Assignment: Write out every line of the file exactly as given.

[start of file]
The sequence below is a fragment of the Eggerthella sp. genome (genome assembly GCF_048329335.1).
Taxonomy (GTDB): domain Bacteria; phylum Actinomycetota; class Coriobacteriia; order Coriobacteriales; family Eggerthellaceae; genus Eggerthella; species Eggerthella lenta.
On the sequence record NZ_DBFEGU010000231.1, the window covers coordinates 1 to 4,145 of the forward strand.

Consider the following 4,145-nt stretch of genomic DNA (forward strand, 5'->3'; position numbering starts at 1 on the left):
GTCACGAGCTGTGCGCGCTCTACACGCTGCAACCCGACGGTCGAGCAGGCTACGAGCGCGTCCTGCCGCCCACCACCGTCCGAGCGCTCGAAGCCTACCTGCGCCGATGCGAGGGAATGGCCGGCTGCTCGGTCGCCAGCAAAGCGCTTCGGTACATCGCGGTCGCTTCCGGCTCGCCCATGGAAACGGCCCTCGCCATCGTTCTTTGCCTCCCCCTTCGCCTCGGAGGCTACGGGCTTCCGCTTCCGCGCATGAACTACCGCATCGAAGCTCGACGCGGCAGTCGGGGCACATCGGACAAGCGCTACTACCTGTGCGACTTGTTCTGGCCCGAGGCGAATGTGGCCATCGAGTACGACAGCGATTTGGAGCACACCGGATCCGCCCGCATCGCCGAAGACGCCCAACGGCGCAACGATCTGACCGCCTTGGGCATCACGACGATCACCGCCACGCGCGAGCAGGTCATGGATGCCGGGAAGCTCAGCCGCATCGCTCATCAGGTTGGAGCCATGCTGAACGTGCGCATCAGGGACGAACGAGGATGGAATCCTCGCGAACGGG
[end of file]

The sequence below is a fragment of the Eggerthella sp. genome (genome assembly GCF_048329335.1).
Taxonomy (GTDB): domain Bacteria; phylum Actinomycetota; class Coriobacteriia; order Coriobacteriales; family Eggerthellaceae; genus Eggerthella; species Eggerthella lenta.
On the sequence record NZ_DBFEGU010000231.1, the window covers coordinates 1 to 4,145 of the forward strand.

Consider the following 4,145-nt stretch of genomic DNA (forward strand, 5'->3'; position numbering starts at 1 on the left):
GTCACGAGCTGTGCGCGCTCTACACGCTGCAACCCGACGGTCGAGCAGGCTACGAGCGCGTCCTGCCGCCCACCACCGTCCGAGCGCTCGAAGCCTACCTGCGCCGATGCGAGGGAATGGCCGGCTGCTCGGTCGCCAGCAAAGCGCTTCGGTACATCGCGGTCGCTTCCGGCTCGCCCATGGAAACGGCCCTCGCCATCGTTCTTTGCCTCCCCCTTCGCCTCGGAGGCTACGGGCTTCCGCTTCCGCGCATGAACTACCGCATCGAAGCTCGACGCGGCAGTCGGGGCACATCGGACAAGCGCTACTACCTGTGCGACTTGTTCTGGCCCGAGGCGAATGTGGCCATCGAGTACGACAGCGATTTGGAGCACACCGGATCCGCCCGCATCGCCGAAGACGCCCAACGGCGCAACGATCTGACCGCCTTGGGCATCACGACGATCACCGCCACGCGCGAGCAGGTCATGGATGCCGGGAAGCTCAGCCGCATCGCTCATCAGGTTGGAGCCATGCTGAACGTGCGCATCAGGGACGAACGAGGATGGAATCCTCGCGAACGGG